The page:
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The E list of cocktails is fraught with tequila drinks, martini-style cocktails, and seasonal sensations. From sweet and fruity to dry and strong, the drinks on the E list of cocktails pack a punch. Dive into these swimmingly crafted cocktails for a taste of perfection.
- Early Autumn
- Electric Iced Tea
- El Diablo
- El Presidente
- El Pepino
- Embassy Cocktail
- Emerald Isle
- English Rose
- Espresso Martini
- Eucalyptus Martini
- The Final Letter
The Early Autumn is a cocktail that tastes just what it sounds like. So when fall rolls around, be sure to have this drink’s ingredients on hand. This gin cocktail perfectly showcases autumnal flavors aplenty. Created by a New York City bartender, especially for Bombay Gin, the recipe for the Early Autumn includes apple-flavored gin, absinthe, pear brandy, apple cider, cinnamon, and other seasonal flavors. The components of the Early Autumn are mixed in a shaker and poured over ice in a highball glass. Lastly, the Early Autumn is garnished with a cinnamon stick and lemon peel.
Electric Iced Tea
A perfect drink to wind down with after a long week of work, the Electric Iced Tea is tasty and refreshing. Essentially, the Electric Iced Tea is a blue variation of the wildly popular Long Island Iced Tea. This variation substitutes the Long Island Iced Tea’s triple sec for blue curacao which is also an orange-flavored liqueur. As such, the Electric Iced Tea, which winds up being blue, is made with a mix of vodka, rum, gin, tequila, blue curacao, sour mix, and Sprite or 7-Up. The soda is in lieu of the Long Island Iced Tea’s cola ingredient. Finally, an Electric Iced Tea is served over ice in a collins glass and garnished with a lemon wedge or wheel.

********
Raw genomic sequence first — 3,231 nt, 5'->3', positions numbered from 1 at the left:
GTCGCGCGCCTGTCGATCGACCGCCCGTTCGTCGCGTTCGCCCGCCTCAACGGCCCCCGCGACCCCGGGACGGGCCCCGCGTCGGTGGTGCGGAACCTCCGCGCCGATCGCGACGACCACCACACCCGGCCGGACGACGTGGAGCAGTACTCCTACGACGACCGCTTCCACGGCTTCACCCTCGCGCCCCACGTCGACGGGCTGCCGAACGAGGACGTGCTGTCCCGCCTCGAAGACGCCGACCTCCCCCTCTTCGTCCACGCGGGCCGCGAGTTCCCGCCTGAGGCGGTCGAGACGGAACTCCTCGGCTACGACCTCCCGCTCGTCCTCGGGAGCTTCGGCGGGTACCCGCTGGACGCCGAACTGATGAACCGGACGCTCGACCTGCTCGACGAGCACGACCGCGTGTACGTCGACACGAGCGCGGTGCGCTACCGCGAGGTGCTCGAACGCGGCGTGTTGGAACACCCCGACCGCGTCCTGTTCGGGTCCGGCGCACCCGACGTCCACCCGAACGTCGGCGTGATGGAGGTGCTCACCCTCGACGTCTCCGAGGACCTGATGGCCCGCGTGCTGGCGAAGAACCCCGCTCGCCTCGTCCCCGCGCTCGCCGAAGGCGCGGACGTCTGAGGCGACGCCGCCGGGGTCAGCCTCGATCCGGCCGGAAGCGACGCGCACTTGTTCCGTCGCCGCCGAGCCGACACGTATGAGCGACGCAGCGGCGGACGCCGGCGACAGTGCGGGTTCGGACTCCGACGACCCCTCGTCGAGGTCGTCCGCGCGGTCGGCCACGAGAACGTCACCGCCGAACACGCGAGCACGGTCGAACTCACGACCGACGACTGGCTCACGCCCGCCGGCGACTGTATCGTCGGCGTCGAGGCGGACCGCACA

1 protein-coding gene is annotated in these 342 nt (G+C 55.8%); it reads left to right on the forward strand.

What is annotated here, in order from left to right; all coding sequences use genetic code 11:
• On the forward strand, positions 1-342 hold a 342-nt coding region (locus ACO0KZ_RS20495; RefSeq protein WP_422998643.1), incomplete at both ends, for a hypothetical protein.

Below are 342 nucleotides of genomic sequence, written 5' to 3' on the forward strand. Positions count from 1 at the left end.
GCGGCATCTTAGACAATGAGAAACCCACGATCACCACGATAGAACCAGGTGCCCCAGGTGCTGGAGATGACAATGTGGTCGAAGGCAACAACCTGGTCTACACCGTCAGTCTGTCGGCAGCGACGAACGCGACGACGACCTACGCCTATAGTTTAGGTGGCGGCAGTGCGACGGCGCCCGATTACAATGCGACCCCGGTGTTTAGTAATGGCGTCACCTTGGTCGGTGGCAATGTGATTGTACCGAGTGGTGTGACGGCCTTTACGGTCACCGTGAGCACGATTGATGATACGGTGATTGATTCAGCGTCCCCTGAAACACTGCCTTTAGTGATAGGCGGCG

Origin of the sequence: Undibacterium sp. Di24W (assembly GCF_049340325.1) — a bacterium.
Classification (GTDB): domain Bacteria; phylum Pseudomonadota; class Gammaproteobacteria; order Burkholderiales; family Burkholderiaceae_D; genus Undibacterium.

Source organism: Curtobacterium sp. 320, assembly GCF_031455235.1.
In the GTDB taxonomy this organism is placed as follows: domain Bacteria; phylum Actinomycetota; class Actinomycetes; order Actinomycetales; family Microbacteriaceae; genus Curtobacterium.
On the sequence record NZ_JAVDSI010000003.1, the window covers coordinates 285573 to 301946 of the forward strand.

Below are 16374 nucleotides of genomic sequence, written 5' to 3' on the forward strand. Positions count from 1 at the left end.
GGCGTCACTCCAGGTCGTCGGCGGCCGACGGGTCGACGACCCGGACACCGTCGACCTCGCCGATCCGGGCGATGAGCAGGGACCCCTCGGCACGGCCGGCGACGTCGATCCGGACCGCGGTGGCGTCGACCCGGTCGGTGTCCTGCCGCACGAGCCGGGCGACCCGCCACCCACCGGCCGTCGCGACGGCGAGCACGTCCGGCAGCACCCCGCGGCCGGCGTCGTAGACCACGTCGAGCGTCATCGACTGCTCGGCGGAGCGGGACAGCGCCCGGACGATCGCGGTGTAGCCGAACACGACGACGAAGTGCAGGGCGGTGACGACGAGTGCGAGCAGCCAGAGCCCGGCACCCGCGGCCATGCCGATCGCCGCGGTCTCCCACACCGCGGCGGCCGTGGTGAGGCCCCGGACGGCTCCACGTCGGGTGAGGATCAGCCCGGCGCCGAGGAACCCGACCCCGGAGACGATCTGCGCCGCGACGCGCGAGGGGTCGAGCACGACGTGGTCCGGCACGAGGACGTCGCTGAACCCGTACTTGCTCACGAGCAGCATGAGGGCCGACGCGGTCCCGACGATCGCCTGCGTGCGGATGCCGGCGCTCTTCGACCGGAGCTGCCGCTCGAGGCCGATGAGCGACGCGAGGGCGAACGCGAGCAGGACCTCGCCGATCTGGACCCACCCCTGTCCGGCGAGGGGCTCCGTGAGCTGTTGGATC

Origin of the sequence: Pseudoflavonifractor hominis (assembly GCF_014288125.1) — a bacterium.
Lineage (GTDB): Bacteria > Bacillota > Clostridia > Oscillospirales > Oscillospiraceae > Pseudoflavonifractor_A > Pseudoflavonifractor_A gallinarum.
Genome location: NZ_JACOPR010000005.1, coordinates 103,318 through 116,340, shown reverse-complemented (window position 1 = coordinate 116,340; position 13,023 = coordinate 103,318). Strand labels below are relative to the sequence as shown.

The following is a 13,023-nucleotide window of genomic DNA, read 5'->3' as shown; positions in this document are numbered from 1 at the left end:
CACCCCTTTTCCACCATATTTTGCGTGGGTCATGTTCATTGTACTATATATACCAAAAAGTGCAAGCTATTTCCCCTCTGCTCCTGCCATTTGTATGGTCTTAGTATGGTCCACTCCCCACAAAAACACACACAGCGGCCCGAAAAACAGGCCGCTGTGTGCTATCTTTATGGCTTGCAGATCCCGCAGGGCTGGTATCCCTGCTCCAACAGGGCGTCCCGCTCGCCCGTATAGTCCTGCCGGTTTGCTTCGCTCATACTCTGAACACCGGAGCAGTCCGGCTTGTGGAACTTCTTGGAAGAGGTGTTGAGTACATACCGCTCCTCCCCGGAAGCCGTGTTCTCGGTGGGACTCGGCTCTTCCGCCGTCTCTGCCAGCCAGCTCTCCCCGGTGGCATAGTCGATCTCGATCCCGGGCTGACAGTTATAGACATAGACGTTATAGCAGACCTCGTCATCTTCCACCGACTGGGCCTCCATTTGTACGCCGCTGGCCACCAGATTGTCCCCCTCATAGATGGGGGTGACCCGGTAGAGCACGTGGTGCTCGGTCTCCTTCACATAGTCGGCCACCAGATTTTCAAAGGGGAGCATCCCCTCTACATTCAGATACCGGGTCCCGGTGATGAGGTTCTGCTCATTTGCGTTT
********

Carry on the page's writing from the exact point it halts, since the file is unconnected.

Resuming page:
The recipe for the El Diablo, which translated in English means “the devil,” is first referenced in a bar book in 1946. Although the original recipe featured ginger ale, the present-day recipe typically calls for fresh ginger syrup or ginger beer. Nevertheless, an El Diablo is a tequila drink with a beautiful, diluted amber color. The ginger in this cocktail gives the drink a bit of a bite, but it’s ever so refreshing. The El Diablo is made with tequila, creme de cassis, fresh lime juice, and ginger syrup or beer. All the parts are shaken and poured over ice into a collins glass then garnished with a fresh lime wedge.